What Is Wilderness?
Many people think of wilderness as being any place that is in some sense “wild.” In reality, wilderness is a human idea, one that has different forms across history and across cultures. In the United States, the word "Wilderness" (with a capital W) also has a legal definition with specific purposes in mind. A wildlife sanctuary made to preserve biodiversity is not necessarily a Wilderness. A national park protecting natural features is not necessarily a Wilderness ... but many national parks protect Wildernesses.
The Wilderness Act originally designated 9 million acres as Wilderness, and we have since added nearly 100 million more, adding up to 4.8% of land in the country. About half of all Wilderness is in Alaska. This lands all share five qualities of wilderness character: it is untrammeled, undeveloped, and natural, affording outstanding opportunities for solitude or a primitive and unconfined type of recreation, and it protects other features of value. Now, let’s look at those five indicators.
These standards can be a challenge to navigate. Many activities are restricted specifically to protect wilderness character. This means that any alteration has to go through a strict review process, whether it is setting up a temporary scientific installation or bringing in a large film crew that would have a noticeable long-term impact on the landscape. Even safety features like bridges are often left out of wilderness sites.
But those restrictions serve a purpose. There are many ways to experience the natural world, from walking in your local park to visiting a wildlife sanctuary to exploring developed recreation areas. A Wilderness offers something different. By giving a landscape the highest legal protection possible, you open up new opportunities. In setting aside large sections of land as free from development, you preserve the ecosystems within, allowing natural processes to unfold unimpeded. The abundance and variety of life is often higher in wilderness than surrounding areas, creating refuges for species that could not survive elsewhere. The watershed is freer from pollutants, protecting communities downriver. The soundscape is quieter, affording opportunities to exist apart from the noises of everyday life. The recreation possibilities are rich, giving hikers, backpackers, wildlife watchers, canoeists, kayakers, anglers, horseback riders, and more the chance to immerse themselves in a world much like the one that existed before modern convenience, modern technology, modern developed sprawl. They offer each person a chance to experience self-reliance, solitude, and remoteness.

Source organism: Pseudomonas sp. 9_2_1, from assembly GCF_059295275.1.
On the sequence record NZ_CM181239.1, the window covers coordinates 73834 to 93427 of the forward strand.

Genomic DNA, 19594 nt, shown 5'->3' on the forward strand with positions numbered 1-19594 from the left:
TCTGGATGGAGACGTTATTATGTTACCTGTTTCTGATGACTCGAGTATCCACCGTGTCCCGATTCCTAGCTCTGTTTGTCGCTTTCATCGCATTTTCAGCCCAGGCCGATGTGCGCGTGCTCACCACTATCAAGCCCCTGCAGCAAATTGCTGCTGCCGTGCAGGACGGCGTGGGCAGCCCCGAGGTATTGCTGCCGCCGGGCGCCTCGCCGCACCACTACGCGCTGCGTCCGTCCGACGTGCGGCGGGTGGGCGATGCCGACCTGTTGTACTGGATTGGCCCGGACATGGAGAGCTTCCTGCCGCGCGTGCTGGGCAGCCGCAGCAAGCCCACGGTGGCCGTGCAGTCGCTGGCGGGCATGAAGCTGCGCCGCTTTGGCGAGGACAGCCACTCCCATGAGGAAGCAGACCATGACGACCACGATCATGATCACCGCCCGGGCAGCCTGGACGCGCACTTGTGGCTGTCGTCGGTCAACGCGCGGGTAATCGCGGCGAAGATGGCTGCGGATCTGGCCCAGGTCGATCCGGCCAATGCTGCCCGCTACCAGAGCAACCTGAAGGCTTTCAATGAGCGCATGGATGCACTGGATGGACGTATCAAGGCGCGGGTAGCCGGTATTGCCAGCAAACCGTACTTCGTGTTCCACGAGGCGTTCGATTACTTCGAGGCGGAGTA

When you explore a Wilderness, something fascinating happens. You become more attentive to small details: the lichen on a rock, the rustling in the brush, the feel of wood and stone—all things leap out and draw your attention. You can feel utterly immersed in a landscape. Every challenge you surmount, every skill you gain, offers a window into your own capabilities. Every wildlife encounter, every plant discovered, every process witnessed, reminds you that you are a part of a larger ecological community of astonishing complexity. These are places set apart from us, but they are also a crucial part of us.
In signing the Wilderness Protection Act of 1964, Lyndon B. Johnson said
Each of us plays a role in preserving that vision.
Last updated: January 2, 2018